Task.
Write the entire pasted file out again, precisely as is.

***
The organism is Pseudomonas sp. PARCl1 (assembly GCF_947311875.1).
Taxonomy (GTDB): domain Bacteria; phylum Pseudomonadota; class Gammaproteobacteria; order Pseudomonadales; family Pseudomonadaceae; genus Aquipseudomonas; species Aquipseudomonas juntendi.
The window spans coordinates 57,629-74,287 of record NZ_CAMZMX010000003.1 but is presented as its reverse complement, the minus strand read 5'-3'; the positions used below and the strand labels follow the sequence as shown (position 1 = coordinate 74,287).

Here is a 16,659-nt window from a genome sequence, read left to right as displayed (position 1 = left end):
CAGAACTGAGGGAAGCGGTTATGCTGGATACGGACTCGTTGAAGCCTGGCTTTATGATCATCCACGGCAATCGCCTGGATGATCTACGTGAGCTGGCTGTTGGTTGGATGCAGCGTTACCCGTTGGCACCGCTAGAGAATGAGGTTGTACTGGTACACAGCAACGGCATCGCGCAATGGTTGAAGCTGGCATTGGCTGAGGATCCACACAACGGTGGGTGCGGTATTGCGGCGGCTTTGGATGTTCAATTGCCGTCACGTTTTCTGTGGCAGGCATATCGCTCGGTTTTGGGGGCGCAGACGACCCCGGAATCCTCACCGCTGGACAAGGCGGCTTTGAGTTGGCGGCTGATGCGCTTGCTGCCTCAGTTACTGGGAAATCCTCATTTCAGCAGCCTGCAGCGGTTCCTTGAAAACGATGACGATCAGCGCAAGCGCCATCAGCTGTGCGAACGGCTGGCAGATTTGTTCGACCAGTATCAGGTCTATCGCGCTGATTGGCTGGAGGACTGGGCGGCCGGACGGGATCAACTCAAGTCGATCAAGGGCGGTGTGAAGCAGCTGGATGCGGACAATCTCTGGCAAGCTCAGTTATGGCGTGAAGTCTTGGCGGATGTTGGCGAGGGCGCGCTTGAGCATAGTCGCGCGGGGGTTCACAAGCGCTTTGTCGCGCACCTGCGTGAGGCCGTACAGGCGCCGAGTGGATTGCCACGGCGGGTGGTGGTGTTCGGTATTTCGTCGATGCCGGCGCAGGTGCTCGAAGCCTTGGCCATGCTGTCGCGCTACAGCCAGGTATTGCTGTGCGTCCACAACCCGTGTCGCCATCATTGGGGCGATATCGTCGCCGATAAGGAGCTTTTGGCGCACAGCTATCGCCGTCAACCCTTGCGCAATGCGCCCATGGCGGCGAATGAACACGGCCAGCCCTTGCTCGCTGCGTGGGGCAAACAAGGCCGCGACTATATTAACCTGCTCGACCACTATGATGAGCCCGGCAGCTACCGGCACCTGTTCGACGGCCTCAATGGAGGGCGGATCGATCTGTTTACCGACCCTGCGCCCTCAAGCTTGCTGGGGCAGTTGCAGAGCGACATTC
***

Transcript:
The organism is Pseudomonas sp. PARCl1 (assembly GCF_947311875.1).
Taxonomy (GTDB): domain Bacteria; phylum Pseudomonadota; class Gammaproteobacteria; order Pseudomonadales; family Pseudomonadaceae; genus Aquipseudomonas; species Aquipseudomonas juntendi.
The window spans coordinates 57,629-74,287 of record NZ_CAMZMX010000003.1 but is presented as its reverse complement, the minus strand read 5'-3'; the positions used below and the strand labels follow the sequence as shown (position 1 = coordinate 74,287).

Here is a 16,659-nt window from a genome sequence, read left to right as displayed (position 1 = left end):
CAGAACTGAGGGAAGCGGTTATGCTGGATACGGACTCGTTGAAGCCTGGCTTTATGATCATCCACGGCAATCGCCTGGATGATCTACGTGAGCTGGCTGTTGGTTGGATGCAGCGTTACCCGTTGGCACCGCTAGAGAATGAGGTTGTACTGGTACACAGCAACGGCATCGCGCAATGGTTGAAGCTGGCATTGGCTGAGGATCCACACAACGGTGGGTGCGGTATTGCGGCGGCTTTGGATGTTCAATTGCCGTCACGTTTTCTGTGGCAGGCATATCGCTCGGTTTTGGGGGCGCAGACGACCCCGGAATCCTCACCGCTGGACAAGGCGGCTTTGAGTTGGCGGCTGATGCGCTTGCTGCCTCAGTTACTGGGAAATCCTCATTTCAGCAGCCTGCAGCGGTTCCTTGAAAACGATGACGATCAGCGCAAGCGCCATCAGCTGTGCGAACGGCTGGCAGATTTGTTCGACCAGTATCAGGTCTATCGCGCTGATTGGCTGGAGGACTGGGCGGCCGGACGGGATCAACTCAAGTCGATCAAGGGCGGTGTGAAGCAGCTGGATGCGGACAATCTCTGGCAAGCTCAGTTATGGCGTGAAGTCTTGGCGGATGTTGGCGAGGGCGCGCTTGAGCATAGTCGCGCGGGGGTTCACAAGCGCTTTGTCGCGCACCTGCGTGAGGCCGTACAGGCGCCGAGTGGATTGCCACGGCGGGTGGTGGTGTTCGGTATTTCGTCGATGCCGGCGCAGGTGCTCGAAGCCTTGGCCATGCTGTCGCGCTACAGCCAGGTATTGCTGTGCGTCCACAACCCGTGTCGCCATCATTGGGGCGATATCGTCGCCGATAAGGAGCTTTTGGCGCACAGCTATCGCCGTCAACCCTTGCGCAATGCGCCCATGGCGGCGAATGAACACGGCCAGCCCTTGCTCGCTGCGTGGGGCAAACAAGGCCGCGACTATATTAACCTGCTCGACCACTATGATGAGCCCGGCAGCTACCGGCACCTGTTCGACGGCCTCAATGGAGGGCGGATCGATCTGTTTACCGACCCTGCGCCCTCAAGCTTGCTGGGGCAGTTGCAGAGCGACATTC